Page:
Ian Langham from engineering consultant Eckersley O’Callaghan discusses how futuristic 1960s visions of glass buildings have now become reality, and reflects on glass developments present and possibly future.
It’s often interesting to reflect on the past to see where we thought technology and material advances would take us in the future. Some ideas were realised within 20 years and others still look to be dreams of the future.
Take the 1960s sci-fi futuristic imaginings – freed from technical constraints, authors’ imaginations ran riot and projected visions of our wants and desires. During a time inspired by the rapid and audacious achievements of the Space Age, it was only natural to speculate about what was coming next.
Recently, I stumbled across a series of 1960s advertisement illustrations by Charles Schridde for Motorola. The theme was ‘House of the Future’ with transparent structures and glass enclo- sures featuring prominently, typical of many other sci-fi futuristic musings of this era. This led me to wonder how far-fetched some of these ideas were.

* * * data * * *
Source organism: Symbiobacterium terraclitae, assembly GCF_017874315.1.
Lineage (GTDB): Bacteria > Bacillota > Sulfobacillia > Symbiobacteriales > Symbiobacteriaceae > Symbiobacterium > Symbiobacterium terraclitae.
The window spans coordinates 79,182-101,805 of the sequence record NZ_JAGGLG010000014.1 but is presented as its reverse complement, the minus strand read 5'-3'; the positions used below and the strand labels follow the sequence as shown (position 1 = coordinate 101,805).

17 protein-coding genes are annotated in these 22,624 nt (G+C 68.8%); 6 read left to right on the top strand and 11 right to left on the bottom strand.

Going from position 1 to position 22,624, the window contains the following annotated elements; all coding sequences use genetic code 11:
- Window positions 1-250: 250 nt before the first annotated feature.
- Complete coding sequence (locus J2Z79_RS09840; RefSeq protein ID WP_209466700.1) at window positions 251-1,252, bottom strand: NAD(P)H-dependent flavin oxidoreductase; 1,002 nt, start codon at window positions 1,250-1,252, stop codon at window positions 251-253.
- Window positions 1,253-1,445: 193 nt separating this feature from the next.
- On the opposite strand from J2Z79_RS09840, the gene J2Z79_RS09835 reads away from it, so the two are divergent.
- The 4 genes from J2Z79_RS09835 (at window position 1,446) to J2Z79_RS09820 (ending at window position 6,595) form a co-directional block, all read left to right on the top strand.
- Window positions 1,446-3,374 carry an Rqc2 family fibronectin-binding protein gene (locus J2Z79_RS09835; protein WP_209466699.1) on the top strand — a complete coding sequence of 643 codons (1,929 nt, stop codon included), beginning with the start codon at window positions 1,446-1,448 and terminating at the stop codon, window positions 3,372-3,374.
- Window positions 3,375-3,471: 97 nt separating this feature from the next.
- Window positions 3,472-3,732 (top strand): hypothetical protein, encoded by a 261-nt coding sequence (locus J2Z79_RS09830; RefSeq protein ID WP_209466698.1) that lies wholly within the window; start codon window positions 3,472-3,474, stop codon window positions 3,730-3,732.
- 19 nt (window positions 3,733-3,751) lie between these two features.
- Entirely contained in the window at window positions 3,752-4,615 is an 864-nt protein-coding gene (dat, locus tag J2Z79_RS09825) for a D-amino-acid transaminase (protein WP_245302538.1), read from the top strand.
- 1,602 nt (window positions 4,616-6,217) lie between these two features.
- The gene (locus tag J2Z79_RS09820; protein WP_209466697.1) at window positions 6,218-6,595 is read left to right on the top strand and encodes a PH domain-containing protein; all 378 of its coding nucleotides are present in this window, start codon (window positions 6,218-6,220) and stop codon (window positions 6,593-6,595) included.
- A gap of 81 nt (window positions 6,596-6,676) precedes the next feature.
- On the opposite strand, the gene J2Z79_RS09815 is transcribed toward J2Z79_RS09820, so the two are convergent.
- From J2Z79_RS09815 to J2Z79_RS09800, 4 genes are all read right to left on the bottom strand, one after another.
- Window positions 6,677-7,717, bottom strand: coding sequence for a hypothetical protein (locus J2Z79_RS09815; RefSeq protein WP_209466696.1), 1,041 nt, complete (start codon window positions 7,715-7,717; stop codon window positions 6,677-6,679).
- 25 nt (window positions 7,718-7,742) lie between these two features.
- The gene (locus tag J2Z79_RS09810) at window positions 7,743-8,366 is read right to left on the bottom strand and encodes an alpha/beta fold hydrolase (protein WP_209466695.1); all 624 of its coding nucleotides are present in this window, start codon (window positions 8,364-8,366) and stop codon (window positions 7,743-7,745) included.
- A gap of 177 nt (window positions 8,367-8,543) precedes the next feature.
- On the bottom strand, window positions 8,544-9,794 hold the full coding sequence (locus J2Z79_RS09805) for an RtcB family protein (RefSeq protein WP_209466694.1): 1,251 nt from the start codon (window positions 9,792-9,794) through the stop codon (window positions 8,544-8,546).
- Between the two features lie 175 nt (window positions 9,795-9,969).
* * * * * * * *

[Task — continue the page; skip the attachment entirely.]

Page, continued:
It’s perhaps no coincidence that around this time the possibilities for glass on buildings advanced significantly through the revolu- tionary float glass process developed by Pilkington. This meant that large volumes of high-quality glass could be produced for the baby boomer generation. This innovation must have stimulated great inspiration for what the future might hold for glass technologies – but has there been a revolution on the same scale since?
There are two illustrations in the ‘House of the Future’ series which offer retrospective reference. The first shows a luxury apartment overlooking a city below, shown from the outside through large, curved glass panels of approximately 6 metres height and 3 metres width.
With today’s fabrication capabilities in large format and curved glazing, this vision of the future is now a reality. In fact, Schridde could have been more ambitious – some manufacturers can now fabricate curved panels up to 18 metres tall. Thanks to current interlayer technologies such as SentryGlas, the mullions could also be omitted with the glass spanning without additional supports.